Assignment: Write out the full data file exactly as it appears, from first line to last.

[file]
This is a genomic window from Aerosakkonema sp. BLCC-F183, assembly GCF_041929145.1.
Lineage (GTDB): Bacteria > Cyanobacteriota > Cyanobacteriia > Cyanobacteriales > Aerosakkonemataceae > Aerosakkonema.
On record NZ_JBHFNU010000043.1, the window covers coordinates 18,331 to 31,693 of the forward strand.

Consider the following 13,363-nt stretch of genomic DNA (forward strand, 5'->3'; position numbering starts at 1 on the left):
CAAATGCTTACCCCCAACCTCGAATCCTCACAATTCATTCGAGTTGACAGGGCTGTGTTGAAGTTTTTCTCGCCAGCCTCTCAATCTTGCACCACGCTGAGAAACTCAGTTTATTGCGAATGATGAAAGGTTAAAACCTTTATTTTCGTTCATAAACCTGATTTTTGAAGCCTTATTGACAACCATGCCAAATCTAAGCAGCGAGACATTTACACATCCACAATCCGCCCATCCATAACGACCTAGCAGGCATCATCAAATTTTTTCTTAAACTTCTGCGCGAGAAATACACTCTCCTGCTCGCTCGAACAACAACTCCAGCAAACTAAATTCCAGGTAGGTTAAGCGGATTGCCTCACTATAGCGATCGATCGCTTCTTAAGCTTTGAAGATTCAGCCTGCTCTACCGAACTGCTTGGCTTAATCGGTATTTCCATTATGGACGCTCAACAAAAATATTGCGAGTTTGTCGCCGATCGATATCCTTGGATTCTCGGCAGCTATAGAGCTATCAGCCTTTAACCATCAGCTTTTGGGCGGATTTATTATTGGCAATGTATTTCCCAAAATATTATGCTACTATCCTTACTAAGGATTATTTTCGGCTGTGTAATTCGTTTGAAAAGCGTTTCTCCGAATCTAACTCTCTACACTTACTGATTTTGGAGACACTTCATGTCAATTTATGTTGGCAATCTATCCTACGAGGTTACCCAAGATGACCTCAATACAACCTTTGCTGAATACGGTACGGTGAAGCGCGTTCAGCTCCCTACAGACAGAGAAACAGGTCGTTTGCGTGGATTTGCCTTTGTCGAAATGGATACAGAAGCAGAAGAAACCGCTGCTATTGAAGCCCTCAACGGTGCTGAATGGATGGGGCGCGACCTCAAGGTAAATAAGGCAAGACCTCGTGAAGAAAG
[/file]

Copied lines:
This is a genomic window from Aerosakkonema sp. BLCC-F183, assembly GCF_041929145.1.
Lineage (GTDB): Bacteria > Cyanobacteriota > Cyanobacteriia > Cyanobacteriales > Aerosakkonemataceae > Aerosakkonema.
On record NZ_JBHFNU010000043.1, the window covers coordinates 18,331 to 31,693 of the forward strand.

Consider the following 13,363-nt stretch of genomic DNA (forward strand, 5'->3'; position numbering starts at 1 on the left):
CAAATGCTTACCCCCAACCTCGAATCCTCACAATTCATTCGAGTTGACAGGGCTGTGTTGAAGTTTTTCTCGCCAGCCTCTCAATCTTGCACCACGCTGAGAAACTCAGTTTATTGCGAATGATGAAAGGTTAAAACCTTTATTTTCGTTCATAAACCTGATTTTTGAAGCCTTATTGACAACCATGCCAAATCTAAGCAGCGAGACATTTACACATCCACAATCCGCCCATCCATAACGACCTAGCAGGCATCATCAAATTTTTTCTTAAACTTCTGCGCGAGAAATACACTCTCCTGCTCGCTCGAACAACAACTCCAGCAAACTAAATTCCAGGTAGGTTAAGCGGATTGCCTCACTATAGCGATCGATCGCTTCTTAAGCTTTGAAGATTCAGCCTGCTCTACCGAACTGCTTGGCTTAATCGGTATTTCCATTATGGACGCTCAACAAAAATATTGCGAGTTTGTCGCCGATCGATATCCTTGGATTCTCGGCAGCTATAGAGCTATCAGCCTTTAACCATCAGCTTTTGGGCGGATTTATTATTGGCAATGTATTTCCCAAAATATTATGCTACTATCCTTACTAAGGATTATTTTCGGCTGTGTAATTCGTTTGAAAAGCGTTTCTCCGAATCTAACTCTCTACACTTACTGATTTTGGAGACACTTCATGTCAATTTATGTTGGCAATCTATCCTACGAGGTTACCCAAGATGACCTCAATACAACCTTTGCTGAATACGGTACGGTGAAGCGCGTTCAGCTCCCTACAGACAGAGAAACAGGTCGTTTGCGTGGATTTGCCTTTGTCGAAATGGATACAGAAGCAGAAGAAACCGCTGCTATTGAAGCCCTCAACGGTGCTGAATGGATGGGGCGCGACCTCAAGGTAAATAAGGCAAGACCTCGTGAAGAAAG